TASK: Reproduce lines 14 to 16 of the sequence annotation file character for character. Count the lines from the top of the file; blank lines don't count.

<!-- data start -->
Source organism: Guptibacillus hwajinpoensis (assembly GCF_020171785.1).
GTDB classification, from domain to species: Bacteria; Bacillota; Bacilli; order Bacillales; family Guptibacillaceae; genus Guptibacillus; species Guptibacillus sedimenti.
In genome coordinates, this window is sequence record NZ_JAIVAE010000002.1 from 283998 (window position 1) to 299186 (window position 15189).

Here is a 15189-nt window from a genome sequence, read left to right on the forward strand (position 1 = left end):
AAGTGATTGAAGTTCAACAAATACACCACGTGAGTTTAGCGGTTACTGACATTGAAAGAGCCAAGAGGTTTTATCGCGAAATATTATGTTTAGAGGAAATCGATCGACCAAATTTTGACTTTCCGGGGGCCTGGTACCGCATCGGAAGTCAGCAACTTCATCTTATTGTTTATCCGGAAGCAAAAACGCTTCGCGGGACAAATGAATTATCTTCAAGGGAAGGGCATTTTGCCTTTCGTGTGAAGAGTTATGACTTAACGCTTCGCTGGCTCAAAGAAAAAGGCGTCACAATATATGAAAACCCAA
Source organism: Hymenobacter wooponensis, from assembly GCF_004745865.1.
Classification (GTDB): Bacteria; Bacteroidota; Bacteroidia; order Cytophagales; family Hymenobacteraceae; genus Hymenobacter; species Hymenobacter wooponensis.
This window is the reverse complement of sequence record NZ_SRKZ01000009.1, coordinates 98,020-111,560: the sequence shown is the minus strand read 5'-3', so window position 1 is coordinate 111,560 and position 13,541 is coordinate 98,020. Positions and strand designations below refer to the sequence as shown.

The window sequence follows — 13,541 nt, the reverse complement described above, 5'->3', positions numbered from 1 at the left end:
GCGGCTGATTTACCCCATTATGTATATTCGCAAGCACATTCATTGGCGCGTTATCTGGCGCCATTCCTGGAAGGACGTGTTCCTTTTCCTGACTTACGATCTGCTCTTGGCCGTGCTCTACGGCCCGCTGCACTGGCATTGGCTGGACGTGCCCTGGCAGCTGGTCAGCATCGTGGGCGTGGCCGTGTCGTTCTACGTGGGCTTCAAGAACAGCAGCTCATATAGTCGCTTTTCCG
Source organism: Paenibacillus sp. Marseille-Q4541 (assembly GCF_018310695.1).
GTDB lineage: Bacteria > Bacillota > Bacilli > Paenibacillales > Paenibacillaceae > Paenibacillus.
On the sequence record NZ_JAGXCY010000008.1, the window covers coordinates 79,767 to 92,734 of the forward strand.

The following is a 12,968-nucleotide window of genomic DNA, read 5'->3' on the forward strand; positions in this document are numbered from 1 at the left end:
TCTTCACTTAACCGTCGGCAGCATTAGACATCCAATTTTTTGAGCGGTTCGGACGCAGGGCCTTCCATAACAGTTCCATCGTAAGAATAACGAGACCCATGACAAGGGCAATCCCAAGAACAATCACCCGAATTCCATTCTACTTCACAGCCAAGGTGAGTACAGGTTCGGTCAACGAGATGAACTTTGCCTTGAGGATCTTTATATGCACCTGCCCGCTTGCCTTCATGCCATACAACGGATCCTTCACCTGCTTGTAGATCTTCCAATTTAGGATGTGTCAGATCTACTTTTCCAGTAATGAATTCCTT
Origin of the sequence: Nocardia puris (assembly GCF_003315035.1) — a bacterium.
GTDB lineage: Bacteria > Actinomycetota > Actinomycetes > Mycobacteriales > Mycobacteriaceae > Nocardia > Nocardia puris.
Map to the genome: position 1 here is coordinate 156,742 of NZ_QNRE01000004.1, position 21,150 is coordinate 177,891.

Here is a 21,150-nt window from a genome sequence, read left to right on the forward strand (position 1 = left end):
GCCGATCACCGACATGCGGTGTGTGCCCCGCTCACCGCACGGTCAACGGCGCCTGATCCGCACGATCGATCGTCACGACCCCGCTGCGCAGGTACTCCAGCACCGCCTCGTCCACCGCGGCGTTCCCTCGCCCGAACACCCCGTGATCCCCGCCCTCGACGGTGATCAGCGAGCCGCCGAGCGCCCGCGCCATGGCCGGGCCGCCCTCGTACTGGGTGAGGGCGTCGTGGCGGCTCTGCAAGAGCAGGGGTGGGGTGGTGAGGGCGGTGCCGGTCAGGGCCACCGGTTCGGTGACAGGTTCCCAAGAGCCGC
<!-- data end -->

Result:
The following is a 12,968-nucleotide window of genomic DNA, read 5'->3' on the forward strand; positions in this document are numbered from 1 at the left end:
TCTTCACTTAACCGTCGGCAGCATTAGACATCCAATTTTTTGAGCGGTTCGGACGCAGGGCCTTCCATAACAGTTCCATCGTAAGAATAACGAGACCCATGACAAGGGCAATCCCAAGAACAATCACCCGAATTCCATTCTACTTCACAGCCAAGGTGAGTACAGGTTCGGTCAACGAGATGAACTTTGCCTTGAGGATCTTTATATGCACCTGCCCGCTTGCCTTCATGCCATACAACGGATCCTTCACCTGCTTGTAGATCTTCCAATTTAGGATGTGTCAGATCTACTTTTCCAGTAATGAATTCCTT
Origin of the sequence: Nocardia puris (assembly GCF_003315035.1) — a bacterium.